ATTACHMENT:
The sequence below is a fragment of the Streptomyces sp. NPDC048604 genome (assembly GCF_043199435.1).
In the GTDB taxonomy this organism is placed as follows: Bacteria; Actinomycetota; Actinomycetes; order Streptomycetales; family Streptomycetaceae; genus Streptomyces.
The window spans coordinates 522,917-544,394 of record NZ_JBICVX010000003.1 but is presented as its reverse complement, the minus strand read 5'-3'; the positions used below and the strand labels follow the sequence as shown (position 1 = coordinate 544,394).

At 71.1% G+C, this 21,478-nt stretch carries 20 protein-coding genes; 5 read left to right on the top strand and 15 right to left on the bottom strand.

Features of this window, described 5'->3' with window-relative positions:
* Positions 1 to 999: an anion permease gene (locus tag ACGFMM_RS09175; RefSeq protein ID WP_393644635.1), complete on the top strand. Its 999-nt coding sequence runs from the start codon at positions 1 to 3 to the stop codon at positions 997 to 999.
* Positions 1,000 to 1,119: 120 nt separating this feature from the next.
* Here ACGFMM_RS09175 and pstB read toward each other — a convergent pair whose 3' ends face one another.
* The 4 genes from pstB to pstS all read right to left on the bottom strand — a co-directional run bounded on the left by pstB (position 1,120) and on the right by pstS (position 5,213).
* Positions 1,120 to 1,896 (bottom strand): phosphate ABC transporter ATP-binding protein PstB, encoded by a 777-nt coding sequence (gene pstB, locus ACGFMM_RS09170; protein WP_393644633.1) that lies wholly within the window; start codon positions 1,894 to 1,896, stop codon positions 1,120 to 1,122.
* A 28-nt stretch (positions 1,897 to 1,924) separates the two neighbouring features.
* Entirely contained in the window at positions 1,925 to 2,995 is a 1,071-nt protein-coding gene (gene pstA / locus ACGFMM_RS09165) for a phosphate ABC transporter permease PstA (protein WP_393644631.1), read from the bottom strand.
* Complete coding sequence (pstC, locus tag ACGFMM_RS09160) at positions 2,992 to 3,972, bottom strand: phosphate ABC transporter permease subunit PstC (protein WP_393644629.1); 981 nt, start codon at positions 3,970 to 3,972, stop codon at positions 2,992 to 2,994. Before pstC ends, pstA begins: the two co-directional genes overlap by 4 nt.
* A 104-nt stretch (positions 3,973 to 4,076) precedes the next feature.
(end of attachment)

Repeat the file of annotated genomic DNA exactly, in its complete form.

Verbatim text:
The sequence below is a fragment of the Streptomyces sp. NPDC048604 genome (assembly GCF_043199435.1).
In the GTDB taxonomy this organism is placed as follows: Bacteria; Actinomycetota; Actinomycetes; order Streptomycetales; family Streptomycetaceae; genus Streptomyces.
The window spans coordinates 522,917-544,394 of record NZ_JBICVX010000003.1 but is presented as its reverse complement, the minus strand read 5'-3'; the positions used below and the strand labels follow the sequence as shown (position 1 = coordinate 544,394).

At 71.1% G+C, this 21,478-nt stretch carries 20 protein-coding genes; 5 read left to right on the top strand and 15 right to left on the bottom strand.

Features of this window, described 5'->3' with window-relative positions:
* Positions 1 to 999: an anion permease gene (locus tag ACGFMM_RS09175; RefSeq protein ID WP_393644635.1), complete on the top strand. Its 999-nt coding sequence runs from the start codon at positions 1 to 3 to the stop codon at positions 997 to 999.
* Positions 1,000 to 1,119: 120 nt separating this feature from the next.
* Here ACGFMM_RS09175 and pstB read toward each other — a convergent pair whose 3' ends face one another.
* The 4 genes from pstB to pstS all read right to left on the bottom strand — a co-directional run bounded on the left by pstB (position 1,120) and on the right by pstS (position 5,213).
* Positions 1,120 to 1,896 (bottom strand): phosphate ABC transporter ATP-binding protein PstB, encoded by a 777-nt coding sequence (gene pstB, locus ACGFMM_RS09170; protein WP_393644633.1) that lies wholly within the window; start codon positions 1,894 to 1,896, stop codon positions 1,120 to 1,122.
* A 28-nt stretch (positions 1,897 to 1,924) separates the two neighbouring features.
* Entirely contained in the window at positions 1,925 to 2,995 is a 1,071-nt protein-coding gene (gene pstA / locus ACGFMM_RS09165) for a phosphate ABC transporter permease PstA (protein WP_393644631.1), read from the bottom strand.
* Complete coding sequence (pstC, locus tag ACGFMM_RS09160) at positions 2,992 to 3,972, bottom strand: phosphate ABC transporter permease subunit PstC (protein WP_393644629.1); 981 nt, start codon at positions 3,970 to 3,972, stop codon at positions 2,992 to 2,994. Before pstC ends, pstA begins: the two co-directional genes overlap by 4 nt.
* A 104-nt stretch (positions 3,973 to 4,076) precedes the next feature.